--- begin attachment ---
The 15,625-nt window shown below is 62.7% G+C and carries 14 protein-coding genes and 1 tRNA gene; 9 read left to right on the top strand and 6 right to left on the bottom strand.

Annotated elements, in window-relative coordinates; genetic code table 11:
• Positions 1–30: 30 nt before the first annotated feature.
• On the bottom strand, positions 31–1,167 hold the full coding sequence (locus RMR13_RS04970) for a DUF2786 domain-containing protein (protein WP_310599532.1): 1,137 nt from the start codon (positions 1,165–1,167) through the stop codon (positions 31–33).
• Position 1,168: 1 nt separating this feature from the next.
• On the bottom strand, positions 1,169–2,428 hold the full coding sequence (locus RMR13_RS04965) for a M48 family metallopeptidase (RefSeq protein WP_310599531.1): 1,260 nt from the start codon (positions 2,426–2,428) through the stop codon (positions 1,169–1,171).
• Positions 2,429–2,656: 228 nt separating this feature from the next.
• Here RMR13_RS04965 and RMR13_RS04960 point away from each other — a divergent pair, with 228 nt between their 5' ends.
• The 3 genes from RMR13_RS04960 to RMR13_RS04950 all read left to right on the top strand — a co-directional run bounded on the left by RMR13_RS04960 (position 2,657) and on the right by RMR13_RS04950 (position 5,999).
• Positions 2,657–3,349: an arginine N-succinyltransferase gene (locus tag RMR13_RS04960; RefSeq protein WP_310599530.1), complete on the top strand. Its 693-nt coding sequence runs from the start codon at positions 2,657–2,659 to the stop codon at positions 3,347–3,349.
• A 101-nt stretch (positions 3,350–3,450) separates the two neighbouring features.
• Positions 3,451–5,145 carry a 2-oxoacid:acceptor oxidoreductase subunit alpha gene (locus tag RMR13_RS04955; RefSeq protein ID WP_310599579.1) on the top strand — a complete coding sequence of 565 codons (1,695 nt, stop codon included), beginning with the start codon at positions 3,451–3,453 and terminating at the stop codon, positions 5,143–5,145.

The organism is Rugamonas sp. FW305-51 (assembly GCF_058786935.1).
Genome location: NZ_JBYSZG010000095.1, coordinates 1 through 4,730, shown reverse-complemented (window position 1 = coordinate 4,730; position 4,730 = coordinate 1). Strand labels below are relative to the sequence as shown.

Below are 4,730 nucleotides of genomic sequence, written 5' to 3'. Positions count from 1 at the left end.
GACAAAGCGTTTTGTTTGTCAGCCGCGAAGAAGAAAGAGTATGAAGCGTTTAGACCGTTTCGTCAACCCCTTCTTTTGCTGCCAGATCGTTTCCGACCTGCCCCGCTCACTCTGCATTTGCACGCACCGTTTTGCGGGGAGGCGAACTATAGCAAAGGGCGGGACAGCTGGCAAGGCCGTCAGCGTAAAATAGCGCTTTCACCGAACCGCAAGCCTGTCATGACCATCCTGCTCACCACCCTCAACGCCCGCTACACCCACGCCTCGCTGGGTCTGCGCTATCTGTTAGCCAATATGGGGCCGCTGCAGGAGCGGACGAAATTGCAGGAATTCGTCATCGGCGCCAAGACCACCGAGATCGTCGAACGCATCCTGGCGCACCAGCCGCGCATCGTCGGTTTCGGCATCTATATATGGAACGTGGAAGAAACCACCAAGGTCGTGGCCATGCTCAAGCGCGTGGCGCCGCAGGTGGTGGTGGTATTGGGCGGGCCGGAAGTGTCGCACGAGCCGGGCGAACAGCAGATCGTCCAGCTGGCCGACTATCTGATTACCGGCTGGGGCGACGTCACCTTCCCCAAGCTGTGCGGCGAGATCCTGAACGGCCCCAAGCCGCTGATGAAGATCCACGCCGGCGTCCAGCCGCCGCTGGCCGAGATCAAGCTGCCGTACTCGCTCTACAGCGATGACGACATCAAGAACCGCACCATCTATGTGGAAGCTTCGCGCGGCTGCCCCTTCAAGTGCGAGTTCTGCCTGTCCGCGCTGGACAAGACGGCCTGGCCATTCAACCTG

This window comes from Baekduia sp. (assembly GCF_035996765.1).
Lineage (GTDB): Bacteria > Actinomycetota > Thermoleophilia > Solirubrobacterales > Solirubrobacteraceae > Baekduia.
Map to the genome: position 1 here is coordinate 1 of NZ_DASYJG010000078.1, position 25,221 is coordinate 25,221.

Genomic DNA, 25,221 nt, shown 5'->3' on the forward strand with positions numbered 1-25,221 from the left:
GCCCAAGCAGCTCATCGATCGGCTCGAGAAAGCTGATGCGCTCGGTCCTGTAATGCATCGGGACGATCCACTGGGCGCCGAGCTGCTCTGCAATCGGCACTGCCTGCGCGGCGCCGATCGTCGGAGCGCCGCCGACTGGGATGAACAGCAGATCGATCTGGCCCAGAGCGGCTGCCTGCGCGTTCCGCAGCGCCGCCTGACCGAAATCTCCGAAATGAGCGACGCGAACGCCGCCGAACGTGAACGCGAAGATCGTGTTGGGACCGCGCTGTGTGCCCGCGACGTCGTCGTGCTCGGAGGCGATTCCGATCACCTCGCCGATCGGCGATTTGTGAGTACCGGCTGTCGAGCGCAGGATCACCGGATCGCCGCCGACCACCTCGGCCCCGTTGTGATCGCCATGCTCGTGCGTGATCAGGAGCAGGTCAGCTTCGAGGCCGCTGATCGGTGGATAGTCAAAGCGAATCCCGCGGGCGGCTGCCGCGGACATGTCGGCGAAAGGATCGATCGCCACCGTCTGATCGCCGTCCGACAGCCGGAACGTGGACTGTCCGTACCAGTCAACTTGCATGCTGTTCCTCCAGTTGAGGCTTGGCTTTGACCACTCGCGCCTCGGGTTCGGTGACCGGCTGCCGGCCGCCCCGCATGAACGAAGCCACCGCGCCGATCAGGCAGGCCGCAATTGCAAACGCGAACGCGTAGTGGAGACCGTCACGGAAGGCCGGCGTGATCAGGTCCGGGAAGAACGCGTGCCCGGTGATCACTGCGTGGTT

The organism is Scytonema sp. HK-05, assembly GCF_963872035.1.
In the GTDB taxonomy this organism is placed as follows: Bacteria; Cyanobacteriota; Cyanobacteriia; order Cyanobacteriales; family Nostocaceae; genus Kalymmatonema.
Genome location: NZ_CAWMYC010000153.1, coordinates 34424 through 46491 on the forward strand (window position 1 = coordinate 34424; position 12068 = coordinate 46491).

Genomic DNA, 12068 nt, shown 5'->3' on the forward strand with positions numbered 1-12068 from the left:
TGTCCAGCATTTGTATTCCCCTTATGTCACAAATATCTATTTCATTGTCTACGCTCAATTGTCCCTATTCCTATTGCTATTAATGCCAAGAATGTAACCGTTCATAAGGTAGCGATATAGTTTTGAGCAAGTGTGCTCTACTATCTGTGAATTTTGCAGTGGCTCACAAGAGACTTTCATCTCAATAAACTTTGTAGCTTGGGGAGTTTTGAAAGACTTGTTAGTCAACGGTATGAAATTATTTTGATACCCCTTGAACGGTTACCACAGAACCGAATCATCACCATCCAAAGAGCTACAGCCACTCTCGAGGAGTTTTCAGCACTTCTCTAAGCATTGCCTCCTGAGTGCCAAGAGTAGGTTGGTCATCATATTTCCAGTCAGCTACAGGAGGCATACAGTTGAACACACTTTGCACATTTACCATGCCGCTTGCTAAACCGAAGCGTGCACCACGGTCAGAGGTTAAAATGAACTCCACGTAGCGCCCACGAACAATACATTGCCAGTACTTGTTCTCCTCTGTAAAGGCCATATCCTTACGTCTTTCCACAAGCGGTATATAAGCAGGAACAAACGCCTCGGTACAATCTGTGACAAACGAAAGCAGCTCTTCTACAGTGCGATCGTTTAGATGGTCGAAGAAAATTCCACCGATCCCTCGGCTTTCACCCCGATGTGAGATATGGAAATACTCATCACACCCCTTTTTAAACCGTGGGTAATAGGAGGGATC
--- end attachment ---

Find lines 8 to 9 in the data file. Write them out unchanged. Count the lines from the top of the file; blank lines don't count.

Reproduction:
• Here RMR13_RS04965 and RMR13_RS04960 point away from each other — a divergent pair, with 228 nt between their 5' ends.
• The 3 genes from RMR13_RS04960 to RMR13_RS04950 all read left to right on the top strand — a co-directional run bounded on the left by RMR13_RS04960 (position 2,657) and on the right by RMR13_RS04950 (position 5,999).